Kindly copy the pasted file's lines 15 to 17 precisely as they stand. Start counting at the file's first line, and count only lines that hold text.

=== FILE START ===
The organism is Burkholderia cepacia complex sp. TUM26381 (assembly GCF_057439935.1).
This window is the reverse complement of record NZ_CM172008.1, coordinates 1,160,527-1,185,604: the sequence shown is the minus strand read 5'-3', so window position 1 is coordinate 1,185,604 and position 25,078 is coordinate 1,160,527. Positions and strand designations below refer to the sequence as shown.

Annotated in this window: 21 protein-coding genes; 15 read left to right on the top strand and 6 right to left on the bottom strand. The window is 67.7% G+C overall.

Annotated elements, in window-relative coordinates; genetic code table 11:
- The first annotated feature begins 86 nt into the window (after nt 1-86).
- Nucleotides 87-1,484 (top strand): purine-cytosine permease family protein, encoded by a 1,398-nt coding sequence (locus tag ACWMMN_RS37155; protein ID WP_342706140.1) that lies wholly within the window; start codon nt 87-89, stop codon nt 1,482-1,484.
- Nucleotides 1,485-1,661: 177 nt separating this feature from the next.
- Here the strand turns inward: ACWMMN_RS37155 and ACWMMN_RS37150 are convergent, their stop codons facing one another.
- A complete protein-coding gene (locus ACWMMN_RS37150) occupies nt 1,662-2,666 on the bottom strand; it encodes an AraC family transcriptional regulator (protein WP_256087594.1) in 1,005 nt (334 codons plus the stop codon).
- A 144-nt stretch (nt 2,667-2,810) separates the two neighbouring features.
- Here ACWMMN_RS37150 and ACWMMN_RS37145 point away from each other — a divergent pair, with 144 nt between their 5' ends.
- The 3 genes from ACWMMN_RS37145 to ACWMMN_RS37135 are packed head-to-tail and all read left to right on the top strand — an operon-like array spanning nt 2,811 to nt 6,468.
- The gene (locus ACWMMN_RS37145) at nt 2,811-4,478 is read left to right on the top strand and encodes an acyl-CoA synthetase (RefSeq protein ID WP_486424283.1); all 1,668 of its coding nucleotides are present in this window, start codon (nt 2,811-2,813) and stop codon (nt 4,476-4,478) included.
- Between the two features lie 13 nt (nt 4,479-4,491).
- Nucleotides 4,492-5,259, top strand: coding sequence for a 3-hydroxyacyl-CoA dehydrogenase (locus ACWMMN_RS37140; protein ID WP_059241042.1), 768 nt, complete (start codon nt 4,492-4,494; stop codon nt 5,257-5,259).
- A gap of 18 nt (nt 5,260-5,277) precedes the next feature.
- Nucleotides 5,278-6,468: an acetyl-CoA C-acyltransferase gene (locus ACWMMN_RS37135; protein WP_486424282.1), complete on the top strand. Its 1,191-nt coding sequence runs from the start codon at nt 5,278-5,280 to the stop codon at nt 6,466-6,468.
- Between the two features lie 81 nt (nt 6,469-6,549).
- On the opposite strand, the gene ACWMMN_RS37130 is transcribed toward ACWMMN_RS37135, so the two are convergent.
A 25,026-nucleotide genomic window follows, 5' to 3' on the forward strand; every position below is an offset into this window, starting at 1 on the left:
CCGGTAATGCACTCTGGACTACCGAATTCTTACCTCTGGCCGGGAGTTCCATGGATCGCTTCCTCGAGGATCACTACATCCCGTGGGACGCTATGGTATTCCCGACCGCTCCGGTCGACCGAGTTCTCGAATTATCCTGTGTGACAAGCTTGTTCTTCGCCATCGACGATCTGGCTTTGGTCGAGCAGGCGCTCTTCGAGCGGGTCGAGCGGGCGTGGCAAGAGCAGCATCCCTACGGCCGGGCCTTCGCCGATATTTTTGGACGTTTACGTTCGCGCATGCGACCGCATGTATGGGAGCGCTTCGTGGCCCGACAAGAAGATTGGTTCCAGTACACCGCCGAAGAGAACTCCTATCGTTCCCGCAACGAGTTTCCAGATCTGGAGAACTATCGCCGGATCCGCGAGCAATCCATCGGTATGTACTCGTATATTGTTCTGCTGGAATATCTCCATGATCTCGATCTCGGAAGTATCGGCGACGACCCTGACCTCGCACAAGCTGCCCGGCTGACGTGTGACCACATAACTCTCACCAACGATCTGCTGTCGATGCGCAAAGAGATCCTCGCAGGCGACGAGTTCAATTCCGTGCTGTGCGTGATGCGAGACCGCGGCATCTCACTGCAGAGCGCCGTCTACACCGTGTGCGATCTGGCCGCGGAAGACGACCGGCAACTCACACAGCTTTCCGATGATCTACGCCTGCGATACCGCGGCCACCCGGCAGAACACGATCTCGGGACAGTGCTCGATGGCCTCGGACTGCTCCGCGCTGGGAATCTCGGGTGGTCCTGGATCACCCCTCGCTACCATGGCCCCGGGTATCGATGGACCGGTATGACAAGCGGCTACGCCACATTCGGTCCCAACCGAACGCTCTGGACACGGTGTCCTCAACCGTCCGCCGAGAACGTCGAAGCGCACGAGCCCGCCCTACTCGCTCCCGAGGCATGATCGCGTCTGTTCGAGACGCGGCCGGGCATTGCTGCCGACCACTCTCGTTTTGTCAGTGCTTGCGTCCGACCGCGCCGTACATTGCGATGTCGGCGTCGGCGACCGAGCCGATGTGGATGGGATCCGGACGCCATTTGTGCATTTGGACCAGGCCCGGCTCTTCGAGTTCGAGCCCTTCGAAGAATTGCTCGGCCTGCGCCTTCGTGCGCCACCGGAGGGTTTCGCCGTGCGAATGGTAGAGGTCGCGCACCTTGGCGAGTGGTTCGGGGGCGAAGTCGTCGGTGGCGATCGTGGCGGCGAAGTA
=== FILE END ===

- Nucleotides 4,492-5,259, top strand: coding sequence for a 3-hydroxyacyl-CoA dehydrogenase (locus ACWMMN_RS37140; protein ID WP_059241042.1), 768 nt, complete (start codon nt 4,492-4,494; stop codon nt 5,257-5,259).
- A gap of 18 nt (nt 5,260-5,277) precedes the next feature.
- Nucleotides 5,278-6,468: an acetyl-CoA C-acyltransferase gene (locus ACWMMN_RS37135; protein WP_486424282.1), complete on the top strand. Its 1,191-nt coding sequence runs from the start codon at nt 5,278-5,280 to the stop codon at nt 6,466-6,468.